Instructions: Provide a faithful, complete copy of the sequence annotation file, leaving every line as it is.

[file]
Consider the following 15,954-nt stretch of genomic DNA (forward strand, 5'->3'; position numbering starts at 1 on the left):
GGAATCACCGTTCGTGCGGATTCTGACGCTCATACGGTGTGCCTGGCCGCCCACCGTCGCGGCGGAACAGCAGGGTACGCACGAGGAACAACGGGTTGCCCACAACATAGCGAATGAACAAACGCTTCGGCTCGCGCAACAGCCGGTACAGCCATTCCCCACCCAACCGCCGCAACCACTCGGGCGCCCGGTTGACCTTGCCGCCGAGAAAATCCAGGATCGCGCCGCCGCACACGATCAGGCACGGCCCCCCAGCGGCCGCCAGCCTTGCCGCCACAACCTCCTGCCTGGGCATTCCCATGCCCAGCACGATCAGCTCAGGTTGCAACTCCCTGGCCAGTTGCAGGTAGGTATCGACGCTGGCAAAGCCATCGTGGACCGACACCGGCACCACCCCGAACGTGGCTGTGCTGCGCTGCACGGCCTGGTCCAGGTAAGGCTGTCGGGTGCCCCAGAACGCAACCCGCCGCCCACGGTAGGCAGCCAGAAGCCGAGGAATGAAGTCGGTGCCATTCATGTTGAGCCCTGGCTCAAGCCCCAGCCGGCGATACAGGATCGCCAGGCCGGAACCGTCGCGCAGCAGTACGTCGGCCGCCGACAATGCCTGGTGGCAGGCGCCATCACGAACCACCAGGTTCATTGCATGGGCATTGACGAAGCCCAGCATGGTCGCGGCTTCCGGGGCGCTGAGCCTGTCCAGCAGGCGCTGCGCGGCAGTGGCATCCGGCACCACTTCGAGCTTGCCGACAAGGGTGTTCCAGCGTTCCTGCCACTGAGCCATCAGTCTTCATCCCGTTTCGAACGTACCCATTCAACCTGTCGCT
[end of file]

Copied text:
Consider the following 15,954-nt stretch of genomic DNA (forward strand, 5'->3'; position numbering starts at 1 on the left):
GGAATCACCGTTCGTGCGGATTCTGACGCTCATACGGTGTGCCTGGCCGCCCACCGTCGCGGCGGAACAGCAGGGTACGCACGAGGAACAACGGGTTGCCCACAACATAGCGAATGAACAAACGCTTCGGCTCGCGCAACAGCCGGTACAGCCATTCCCCACCCAACCGCCGCAACCACTCGGGCGCCCGGTTGACCTTGCCGCCGAGAAAATCCAGGATCGCGCCGCCGCACACGATCAGGCACGGCCCCCCAGCGGCCGCCAGCCTTGCCGCCACAACCTCCTGCCTGGGCATTCCCATGCCCAGCACGATCAGCTCAGGTTGCAACTCCCTGGCCAGTTGCAGGTAGGTATCGACGCTGGCAAAGCCATCGTGGACCGACACCGGCACCACCCCGAACGTGGCTGTGCTGCGCTGCACGGCCTGGTCCAGGTAAGGCTGTCGGGTGCCCCAGAACGCAACCCGCCGCCCACGGTAGGCAGCCAGAAGCCGAGGAATGAAGTCGGTGCCATTCATGTTGAGCCCTGGCTCAAGCCCCAGCCGGCGATACAGGATCGCCAGGCCGGAACCGTCGCGCAGCAGTACGTCGGCCGCCGACAATGCCTGGTGGCAGGCGCCATCACGAACCACCAGGTTCATTGCATGGGCATTGACGAAGCCCAGCATGGTCGCGGCTTCCGGGGCGCTGAGCCTGTCCAGCAGGCGCTGCGCGGCAGTGGCATCCGGCACCACTTCGAGCTTGCCGACAAGGGTGTTCCAGCGTTCCTGCCACTGAGCCATCAGTCTTCATCCCGTTTCGAACGTACCCATTCAACCTGTCGCT